Taxonomic name: Nassella tenuissima (Trin.) Barkworth
Synonyms: Stipa cirrosa E. Fourn., Stipa oreophila Speg., Stipa subulata E. Fourn., Stipa tenuissima Trin., Stipa tenuissima var. oreophila (Speg.) Speg., Stipa tenuissima var. planicola Speg.
Common names: angel's hair (Australia), elegant spear grass (Australia), fine-stemmed needle grass, Mexican feather grass, Mexican needle grass, pony tail (Australia), ponytail grass, Texas tussock, Texas tussock grass, white tussock
Organism type: grass
Nassella tenuissima )commonly known as Mexican feather grass) can be a weed in its native range at sites under high disturbance, such as that caused by overgrazing. It forms indigestible balls in the stomach of stock and, if they are forced to graze the infected pasture, they may lose weight and die, as Nassella tenuissima has a high fibre content and a low nutritive value. It is an extremely vigorous, invasive plant, which crowds out desirable pasture species, reducing stock carrying capacity. Nassella tenuissima can also crowd out native grasses in coastal or open areas. It is used for ornamental purposes and is available for sale in nurseries. In recent times, it has been promoted for 'its light and airy nature'.
Nassella tenuissima is a graceful, delicate and very fine textured ornamental grass. It grows in a dense fountain like clump with slender, wiry culms 0.3-0.6m tall. The leaves are 15.2-35.6cm long, 0.5mm wide, rolled inward very tightly so that they appear as thin wiry filaments (Christman, 2004). It blooms in late spring with a greenish flower cluster that persists well into fall as it ripens to golden brown (Christman, 2004). Flowers grow in unequal size; a single bisexual floret, which is longer than the floret; flower head, is often only partly exerted and spread from the end (DPI, 2004). Silvery inflorescence between summer to fall and becomes light straw coloured in fall (Evans, 2000). The main body of the seed is 2 to 3mm long DPI (2004). Young seedheads held among the leaves; mature seedhead to 25cm long; glumes to 1cm long; callus bearded (AWC, 2004).
agricultural areas, natural forests, range/grasslands, riparian zones, ruderal/disturbed, scrub/shrublands
Nassella tenuissima grows on well drained soil and is very drought tolerant (Christman, 2004).
In Argentina Nassella tenuissima is being used as an ornamental and in some provinces like Tucumán it is used as thatch (F. Anderson, pers. obs.).
Species of a low nutritional value, with a high fibre content which animals do not consume; its abundance indicates degradation of the pasture (de Agrasar et al 2005).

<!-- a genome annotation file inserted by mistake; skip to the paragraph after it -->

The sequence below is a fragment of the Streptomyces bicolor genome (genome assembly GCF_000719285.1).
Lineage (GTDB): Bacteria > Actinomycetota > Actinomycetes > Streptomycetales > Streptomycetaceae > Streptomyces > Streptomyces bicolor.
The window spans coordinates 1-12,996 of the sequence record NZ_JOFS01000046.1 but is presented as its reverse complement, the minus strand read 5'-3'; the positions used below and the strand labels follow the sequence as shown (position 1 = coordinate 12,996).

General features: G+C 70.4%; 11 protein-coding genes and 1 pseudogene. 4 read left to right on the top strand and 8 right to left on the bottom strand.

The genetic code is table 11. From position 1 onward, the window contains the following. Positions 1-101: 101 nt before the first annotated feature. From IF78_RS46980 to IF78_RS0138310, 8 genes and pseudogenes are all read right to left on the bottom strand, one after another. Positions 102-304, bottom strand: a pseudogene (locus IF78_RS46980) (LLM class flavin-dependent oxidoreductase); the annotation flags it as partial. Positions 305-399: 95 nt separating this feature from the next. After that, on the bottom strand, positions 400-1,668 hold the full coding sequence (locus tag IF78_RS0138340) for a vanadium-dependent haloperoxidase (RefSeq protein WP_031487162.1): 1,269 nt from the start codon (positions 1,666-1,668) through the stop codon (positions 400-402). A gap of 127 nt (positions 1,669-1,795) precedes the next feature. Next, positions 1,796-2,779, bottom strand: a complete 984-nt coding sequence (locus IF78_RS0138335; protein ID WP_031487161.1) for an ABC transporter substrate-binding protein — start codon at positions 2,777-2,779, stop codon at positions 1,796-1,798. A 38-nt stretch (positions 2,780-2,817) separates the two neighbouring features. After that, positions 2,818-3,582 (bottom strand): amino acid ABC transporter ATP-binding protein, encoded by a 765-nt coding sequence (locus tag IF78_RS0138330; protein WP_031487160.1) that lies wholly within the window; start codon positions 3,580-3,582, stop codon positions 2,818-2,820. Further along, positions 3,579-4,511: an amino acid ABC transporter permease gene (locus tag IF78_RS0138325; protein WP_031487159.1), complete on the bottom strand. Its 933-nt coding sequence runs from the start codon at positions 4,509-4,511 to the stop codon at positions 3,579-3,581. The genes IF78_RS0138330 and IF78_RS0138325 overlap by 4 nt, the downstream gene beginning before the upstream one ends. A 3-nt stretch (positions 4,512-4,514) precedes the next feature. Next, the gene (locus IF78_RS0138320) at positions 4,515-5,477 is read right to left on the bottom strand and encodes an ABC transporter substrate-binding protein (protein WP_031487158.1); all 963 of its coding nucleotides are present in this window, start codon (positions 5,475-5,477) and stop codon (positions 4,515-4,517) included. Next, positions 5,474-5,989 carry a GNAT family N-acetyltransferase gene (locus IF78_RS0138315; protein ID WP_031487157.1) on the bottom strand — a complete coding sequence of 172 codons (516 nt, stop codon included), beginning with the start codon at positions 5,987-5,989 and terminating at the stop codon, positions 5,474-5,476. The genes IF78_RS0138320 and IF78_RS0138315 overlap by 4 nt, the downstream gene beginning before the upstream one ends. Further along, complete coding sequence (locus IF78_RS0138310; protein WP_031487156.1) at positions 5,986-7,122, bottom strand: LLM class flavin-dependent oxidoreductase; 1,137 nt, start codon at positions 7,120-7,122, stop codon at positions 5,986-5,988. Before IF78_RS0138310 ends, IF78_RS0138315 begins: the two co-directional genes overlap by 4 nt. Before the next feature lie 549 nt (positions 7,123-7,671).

Australian Quarantine in 1998 permitted the legal import of Nassella tenuissima despite all Nassella species are prohibited, because of a slip related to the species synonym. The importer used its old taxonomic name, Stipa tenuissima, in the import proposal, which was permitted.
Native range: Chile, Texas, New Mexico, Mexico, Argentina
Known introduced range: Australia, New Zealand, South Africa, other parts of the USA. It is known to have naturalised in California, New Zealand and South Africa. In 2004 N. tenuissima was found naturalised in northern New South Wales, Australia – a mere eight years between initial sale and naturalisation (McLaren et al 1999; Hosking 2004 in Glanznig, 2005a).
Introduction pathways to new locations
Nursery trade: Used as an ornamental and sold in nurseries (AWC, 2004).
Road vehicles (long distance): Seeds are also spread by machinery, in hay, water, mud and in the droppings of animals.
Local dispersal methods
For ornamental purposes (local): Used as an ornamental and sold in nurseries (AWC, 2004).
Translocation of machinery/equipment (local): Seeds are also spread by machinery, in hay, water, mud and in the droppings of animals.
The plant was introduced into Australia and marketed in nurseries under the names “elegant spear grass”, “pony tail” and ”angel's hair”. Education about its negative impacts and the destruction of existent plant specimens in gardens and nurseries could prevent this weed from becoming introduced into new countries or regions in the future.
Nassella tenuissima produces thousands of seeds, which are dispersed by wind, water or contaminated soil. Usually propagated from seed and often self sows (Evans, 2000; Christman, 2004).
In La Pampa, Argentina, Nassella tenuissima vegetates in autumn, flowers in November and sets seed in December-January (Freda Anderson., pers.comm., 2005).
Reviewed by: Freda Anderson, Centro de Recursos Naturales Renovables de la Zona Semiárida (CERZOS) -Universidad Nacional del Sur, Bahía Blanca, Argentina.
Compiled by: IUCN/SSC Invasive Species Specialist Group (ISSG) with support from the Terrestrial and Freshwater Biodiversity Information System (TFBIS) Programme (Copyright statement)
Last Modified: Thursday, 23 March 2006